by Sara Wecht, Librarian
Dear Martin was the 2019 selection for One Book Baltimore. Nic Stone recently came out with the sequel called Dear Justyce.
Dear Martin‘s main character is Justyce, a teenage boy who struggles to comprehend and cope with racism.
Trying to help his ex-girlfriend, he gets thrown to the ground and handcuffed. Despite her and her parents’ testimonies, he remains handcuffed for hours. Even though he is released, he is traumatized by the event. He attempts to bring himself some peace by writing letters to the late Dr. Martin Luther King Jr.
Kids at school discuss racism and this leads to debates similar to those happening currently in our own society. “That ONE black person did it, why can’t you?” “I’m colorblind. Skin color doesn’t matter.”
One day, he aimlessly rides around with his best friend, Manny, when they get yelled at by someone in another car because of their music. They don’t listen and then they both suddenly get shot. The gentleman was an unidentifiable cop who did not announce himself as such and had no reason for his distress and actions. Justyce is injured but okay. Manny dies.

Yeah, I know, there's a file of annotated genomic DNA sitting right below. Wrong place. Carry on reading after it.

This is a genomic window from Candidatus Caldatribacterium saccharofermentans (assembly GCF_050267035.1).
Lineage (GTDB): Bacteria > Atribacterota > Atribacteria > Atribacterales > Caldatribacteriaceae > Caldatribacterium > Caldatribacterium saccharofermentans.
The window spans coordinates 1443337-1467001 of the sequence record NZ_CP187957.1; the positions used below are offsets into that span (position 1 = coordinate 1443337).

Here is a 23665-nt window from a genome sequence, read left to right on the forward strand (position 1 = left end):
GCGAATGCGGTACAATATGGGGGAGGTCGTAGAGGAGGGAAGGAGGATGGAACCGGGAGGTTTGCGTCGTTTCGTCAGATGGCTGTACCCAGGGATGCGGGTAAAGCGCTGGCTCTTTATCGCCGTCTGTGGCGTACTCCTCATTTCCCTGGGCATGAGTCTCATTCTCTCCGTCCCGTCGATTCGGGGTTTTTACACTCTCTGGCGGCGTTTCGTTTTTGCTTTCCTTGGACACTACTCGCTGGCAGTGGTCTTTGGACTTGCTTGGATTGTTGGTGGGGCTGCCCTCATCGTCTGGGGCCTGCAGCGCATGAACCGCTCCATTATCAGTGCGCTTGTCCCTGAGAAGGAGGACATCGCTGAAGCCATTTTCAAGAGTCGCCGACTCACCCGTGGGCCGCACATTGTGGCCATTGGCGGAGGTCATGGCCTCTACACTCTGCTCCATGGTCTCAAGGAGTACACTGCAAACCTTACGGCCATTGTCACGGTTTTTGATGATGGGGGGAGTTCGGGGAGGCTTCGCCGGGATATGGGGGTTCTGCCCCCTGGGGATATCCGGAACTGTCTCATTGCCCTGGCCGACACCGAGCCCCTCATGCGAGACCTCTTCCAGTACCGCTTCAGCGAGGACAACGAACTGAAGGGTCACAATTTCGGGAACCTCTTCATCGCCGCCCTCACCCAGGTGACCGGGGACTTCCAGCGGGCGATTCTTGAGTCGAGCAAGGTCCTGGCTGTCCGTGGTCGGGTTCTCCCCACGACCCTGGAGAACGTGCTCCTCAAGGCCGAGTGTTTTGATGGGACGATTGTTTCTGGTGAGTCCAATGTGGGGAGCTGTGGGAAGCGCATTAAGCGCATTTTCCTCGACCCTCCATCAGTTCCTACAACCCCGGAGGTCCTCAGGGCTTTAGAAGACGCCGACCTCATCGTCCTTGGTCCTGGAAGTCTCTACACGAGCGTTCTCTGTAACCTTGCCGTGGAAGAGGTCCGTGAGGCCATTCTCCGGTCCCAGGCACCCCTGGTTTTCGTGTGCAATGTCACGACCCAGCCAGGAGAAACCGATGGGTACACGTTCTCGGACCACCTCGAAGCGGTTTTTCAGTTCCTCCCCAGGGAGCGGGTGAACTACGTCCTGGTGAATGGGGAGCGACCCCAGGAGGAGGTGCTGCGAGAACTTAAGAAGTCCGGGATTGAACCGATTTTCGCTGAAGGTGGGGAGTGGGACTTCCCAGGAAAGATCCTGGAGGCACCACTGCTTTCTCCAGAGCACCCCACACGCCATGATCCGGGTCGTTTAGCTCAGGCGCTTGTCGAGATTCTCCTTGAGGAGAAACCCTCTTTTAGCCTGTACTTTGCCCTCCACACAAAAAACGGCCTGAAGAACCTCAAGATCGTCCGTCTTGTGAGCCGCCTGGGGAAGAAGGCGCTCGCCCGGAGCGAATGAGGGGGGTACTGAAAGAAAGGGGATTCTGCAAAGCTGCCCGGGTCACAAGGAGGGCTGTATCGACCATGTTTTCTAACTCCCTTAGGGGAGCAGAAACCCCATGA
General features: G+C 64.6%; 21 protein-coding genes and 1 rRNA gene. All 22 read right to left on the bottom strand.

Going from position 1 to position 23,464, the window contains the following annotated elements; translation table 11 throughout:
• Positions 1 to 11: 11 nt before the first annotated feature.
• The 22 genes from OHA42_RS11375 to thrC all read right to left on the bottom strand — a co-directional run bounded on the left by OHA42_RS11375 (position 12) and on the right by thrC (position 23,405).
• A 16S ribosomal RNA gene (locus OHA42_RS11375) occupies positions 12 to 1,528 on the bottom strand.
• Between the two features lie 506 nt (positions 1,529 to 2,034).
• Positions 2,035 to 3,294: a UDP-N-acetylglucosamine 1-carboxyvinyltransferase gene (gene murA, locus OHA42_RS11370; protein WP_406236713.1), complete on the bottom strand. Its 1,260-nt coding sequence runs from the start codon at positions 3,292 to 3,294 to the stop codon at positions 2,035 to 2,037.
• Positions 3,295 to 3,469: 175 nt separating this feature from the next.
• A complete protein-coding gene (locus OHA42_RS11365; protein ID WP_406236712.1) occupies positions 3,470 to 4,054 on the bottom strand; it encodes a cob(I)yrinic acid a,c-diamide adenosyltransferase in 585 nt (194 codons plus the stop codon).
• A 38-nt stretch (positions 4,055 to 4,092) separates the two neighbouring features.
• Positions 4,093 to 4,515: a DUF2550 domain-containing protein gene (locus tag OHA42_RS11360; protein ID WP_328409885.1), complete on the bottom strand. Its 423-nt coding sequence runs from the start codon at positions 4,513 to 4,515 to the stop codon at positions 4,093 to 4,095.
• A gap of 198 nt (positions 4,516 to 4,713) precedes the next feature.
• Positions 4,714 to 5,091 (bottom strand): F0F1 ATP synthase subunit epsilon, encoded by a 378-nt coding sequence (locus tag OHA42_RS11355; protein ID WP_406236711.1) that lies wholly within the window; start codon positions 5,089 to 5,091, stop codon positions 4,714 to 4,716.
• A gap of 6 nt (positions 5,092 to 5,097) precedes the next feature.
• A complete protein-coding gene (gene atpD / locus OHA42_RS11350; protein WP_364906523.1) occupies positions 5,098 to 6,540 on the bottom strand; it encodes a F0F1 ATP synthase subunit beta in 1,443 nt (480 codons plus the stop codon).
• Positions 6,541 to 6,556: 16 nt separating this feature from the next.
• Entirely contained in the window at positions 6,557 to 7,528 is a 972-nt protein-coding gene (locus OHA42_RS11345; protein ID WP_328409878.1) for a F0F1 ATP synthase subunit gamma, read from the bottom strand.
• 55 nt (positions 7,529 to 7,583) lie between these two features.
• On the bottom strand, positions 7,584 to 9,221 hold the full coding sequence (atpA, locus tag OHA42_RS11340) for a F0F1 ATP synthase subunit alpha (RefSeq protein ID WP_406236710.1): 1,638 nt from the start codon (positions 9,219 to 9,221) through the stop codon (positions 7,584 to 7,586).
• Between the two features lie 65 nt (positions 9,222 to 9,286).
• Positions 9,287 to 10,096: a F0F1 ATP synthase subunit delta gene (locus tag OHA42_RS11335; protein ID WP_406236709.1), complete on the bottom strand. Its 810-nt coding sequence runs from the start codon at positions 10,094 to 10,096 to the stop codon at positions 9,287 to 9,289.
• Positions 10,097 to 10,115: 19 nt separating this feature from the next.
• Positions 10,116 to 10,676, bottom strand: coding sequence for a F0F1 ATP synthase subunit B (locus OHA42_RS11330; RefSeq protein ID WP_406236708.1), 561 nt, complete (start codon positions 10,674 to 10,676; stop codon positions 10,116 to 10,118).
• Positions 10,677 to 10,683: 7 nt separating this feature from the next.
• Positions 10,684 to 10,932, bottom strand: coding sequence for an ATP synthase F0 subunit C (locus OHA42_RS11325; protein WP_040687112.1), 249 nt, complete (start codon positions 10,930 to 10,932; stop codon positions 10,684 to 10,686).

The politics and media are a nightmare for Justyce. His trauma envelopes him, even as he sporadically writes letters to Martin, asking what he would do.
This book is about love, family, friendship, loss, trauma, and racism. Justyce dates a white girl who debates with racist classmates. His mom doesn’t approve. His best friend has other, white, friends who only see him as rich, not black. There’s a scene where the group of boys, Justyce, Manny, and Manny’s three white friends, dress up as stereotypes for Halloween. One of them dressed as a KKK member. This caused them a world of problems. A fight breaks out.
Throughout the book are small instances where race is a factor where people might not expect in real life. My takeaway is about the connection between racism and trauma. The two circle each other to the point that it cripples that person’s life. We see that somewhat with Justyce, but there’s hope for him at the end- he’s happy with his girlfriend and he’s about to attend an Ivy League college. This is a subtle reflection of racism too- that he needs to “become white” in order to be happy- to get a girlfriend and go to a prestigious school.
However, at the very end he becomes friends with the guy who was previously racist (but didn’t realize it) which implies that it is possible for people to change and for different races to get along after turmoil.
This is a powerful book that’s about a topic that pervades our society today. This book may be fictional, but these experiences and emotions happen daily. Although this book may be difficult to read during certain parts, it’s one everyone should pick up.
Below are more books by Nic Stone that you may also be interested in including the sequel Dear Justyce.